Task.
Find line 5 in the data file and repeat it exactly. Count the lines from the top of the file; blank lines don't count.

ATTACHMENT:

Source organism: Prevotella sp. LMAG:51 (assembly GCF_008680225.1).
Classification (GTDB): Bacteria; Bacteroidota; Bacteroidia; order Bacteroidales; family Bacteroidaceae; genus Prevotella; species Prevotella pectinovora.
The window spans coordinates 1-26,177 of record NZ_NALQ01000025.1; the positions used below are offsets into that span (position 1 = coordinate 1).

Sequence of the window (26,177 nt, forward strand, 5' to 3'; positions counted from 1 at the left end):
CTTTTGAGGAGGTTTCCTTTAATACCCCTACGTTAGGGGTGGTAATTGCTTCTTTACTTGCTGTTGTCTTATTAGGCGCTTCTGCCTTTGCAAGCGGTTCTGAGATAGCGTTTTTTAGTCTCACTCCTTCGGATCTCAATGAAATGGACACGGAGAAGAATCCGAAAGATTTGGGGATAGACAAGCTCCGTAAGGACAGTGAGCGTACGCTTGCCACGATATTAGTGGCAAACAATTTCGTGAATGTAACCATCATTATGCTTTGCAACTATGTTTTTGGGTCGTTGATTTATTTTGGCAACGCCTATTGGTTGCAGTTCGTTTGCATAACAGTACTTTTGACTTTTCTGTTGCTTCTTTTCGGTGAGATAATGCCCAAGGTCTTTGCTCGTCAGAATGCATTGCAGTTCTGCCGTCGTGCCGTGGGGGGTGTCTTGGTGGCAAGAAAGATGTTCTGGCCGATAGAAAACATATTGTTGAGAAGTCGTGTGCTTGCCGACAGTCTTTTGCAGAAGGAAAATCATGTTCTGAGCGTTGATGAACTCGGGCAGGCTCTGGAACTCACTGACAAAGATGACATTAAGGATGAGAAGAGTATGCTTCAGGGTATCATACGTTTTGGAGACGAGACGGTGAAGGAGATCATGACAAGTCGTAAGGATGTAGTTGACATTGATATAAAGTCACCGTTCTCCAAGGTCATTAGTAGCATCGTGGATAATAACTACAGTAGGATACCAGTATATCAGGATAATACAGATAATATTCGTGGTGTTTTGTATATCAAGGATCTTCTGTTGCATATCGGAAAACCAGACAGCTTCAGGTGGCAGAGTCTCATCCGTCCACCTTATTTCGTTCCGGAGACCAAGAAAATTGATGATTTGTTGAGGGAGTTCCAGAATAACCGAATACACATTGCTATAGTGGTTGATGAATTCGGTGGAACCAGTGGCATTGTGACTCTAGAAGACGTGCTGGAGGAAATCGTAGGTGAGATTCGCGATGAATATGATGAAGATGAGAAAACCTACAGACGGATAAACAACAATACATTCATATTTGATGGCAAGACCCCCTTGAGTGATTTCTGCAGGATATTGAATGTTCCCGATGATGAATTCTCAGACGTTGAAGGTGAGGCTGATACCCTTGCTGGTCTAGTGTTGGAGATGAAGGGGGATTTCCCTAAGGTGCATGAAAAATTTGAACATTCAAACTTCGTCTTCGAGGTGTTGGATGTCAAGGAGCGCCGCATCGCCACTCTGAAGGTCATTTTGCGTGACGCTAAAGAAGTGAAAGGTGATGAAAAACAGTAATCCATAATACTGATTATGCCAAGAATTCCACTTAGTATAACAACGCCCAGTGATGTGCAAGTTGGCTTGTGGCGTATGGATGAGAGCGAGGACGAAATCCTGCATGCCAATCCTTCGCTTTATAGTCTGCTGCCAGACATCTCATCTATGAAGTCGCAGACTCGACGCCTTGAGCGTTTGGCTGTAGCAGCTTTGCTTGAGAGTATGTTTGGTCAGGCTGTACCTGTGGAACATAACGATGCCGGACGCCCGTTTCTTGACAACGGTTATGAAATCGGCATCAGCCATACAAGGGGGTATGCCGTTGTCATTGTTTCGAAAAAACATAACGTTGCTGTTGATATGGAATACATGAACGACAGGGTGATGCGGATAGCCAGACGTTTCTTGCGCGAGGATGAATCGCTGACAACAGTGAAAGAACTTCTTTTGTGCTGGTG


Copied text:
CTTTTGAGGAGGTTTCCTTTAATACCCCTACGTTAGGGGTGGTAATTGCTTCTTTACTTGCTGTTGTCTTATTAGGCGCTTCTGCCTTTGCAAGCGGTTCTGAGATAGCGTTTTTTAGTCTCACTCCTTCGGATCTCAATGAAATGGACACGGAGAAGAATCCGAAAGATTTGGGGATAGACAAGCTCCGTAAGGACAGTGAGCGTACGCTTGCCACGATATTAGTGGCAAACAATTTCGTGAATGTAACCATCATTATGCTTTGCAACTATGTTTTTGGGTCGTTGATTTATTTTGGCAACGCCTATTGGTTGCAGTTCGTTTGCATAACAGTACTTTTGACTTTTCTGTTGCTTCTTTTCGGTGAGATAATGCCCAAGGTCTTTGCTCGTCAGAATGCATTGCAGTTCTGCCGTCGTGCCGTGGGGGGTGTCTTGGTGGCAAGAAAGATGTTCTGGCCGATAGAAAACATATTGTTGAGAAGTCGTGTGCTTGCCGACAGTCTTTTGCAGAAGGAAAATCATGTTCTGAGCGTTGATGAACTCGGGCAGGCTCTGGAACTCACTGACAAAGATGACATTAAGGATGAGAAGAGTATGCTTCAGGGTATCATACGTTTTGGAGACGAGACGGTGAAGGAGATCATGACAAGTCGTAAGGATGTAGTTGACATTGATATAAAGTCACCGTTCTCCAAGGTCATTAGTAGCATCGTGGATAATAACTACAGTAGGATACCAGTATATCAGGATAATACAGATAATATTCGTGGTGTTTTGTATATCAAGGATCTTCTGTTGCATATCGGAAAACCAGACAGCTTCAGGTGGCAGAGTCTCATCCGTCCACCTTATTTCGTTCCGGAGACCAAGAAAATTGATGATTTGTTGAGGGAGTTCCAGAATAACCGAATACACATTGCTATAGTGGTTGATGAATTCGGTGGAACCAGTGGCATTGTGACTCTAGAAGACGTGCTGGAGGAAATCGTAGGTGAGATTCGCGATGAATATGATGAAGATGAGAAAACCTACAGACGGATAAACAACAATACATTCATATTTGATGGCAAGACCCCCTTGAGTGATTTCTGCAGGATATTGAATGTTCCCGATGATGAATTCTCAGACGTTGAAGGTGAGGCTGATACCCTTGCTGGTCTAGTGTTGGAGATGAAGGGGGATTTCCCTAAGGTGCATGAAAAATTTGAACATTCAAACTTCGTCTTCGAGGTGTTGGATGTCAAGGAGCGCCGCATCGCCACTCTGAAGGTCATTTTGCGTGACGCTAAAGAAGTGAAAGGTGATGAAAAACAGTAATCCATAATACTGATTATGCCAAGAATTCCACTTAGTATAACAACGCCCAGTGATGTGCAAGTTGGCTTGTGGCGTATGGATGAGAGCGAGGACGAAATCCTGCATGCCAATCCTTCGCTTTATAGTCTGCTGCCAGACATCTCATCTATGAAGTCGCAGACTCGACGCCTTGAGCGTTTGGCTGTAGCAGCTTTGCTTGAGAGTATGTTTGGTCAGGCTGTACCTGTGGAACATAACGATGCCGGACGCCCGTTTCTTGACAACGGTTATGAAATCGGCATCAGCCATACAAGGGGGTATGCCGTTGTCATTGTTTCGAAAAAACATAACGTTGCTGTTGATATGGAATACATGAACGACAGGGTGATGCGGATAGCCAGACGTTTCTTGCGCGAGGATGAATCGCTGACAACAGTGAAAGAACTTCTTTTGTGCTGGTG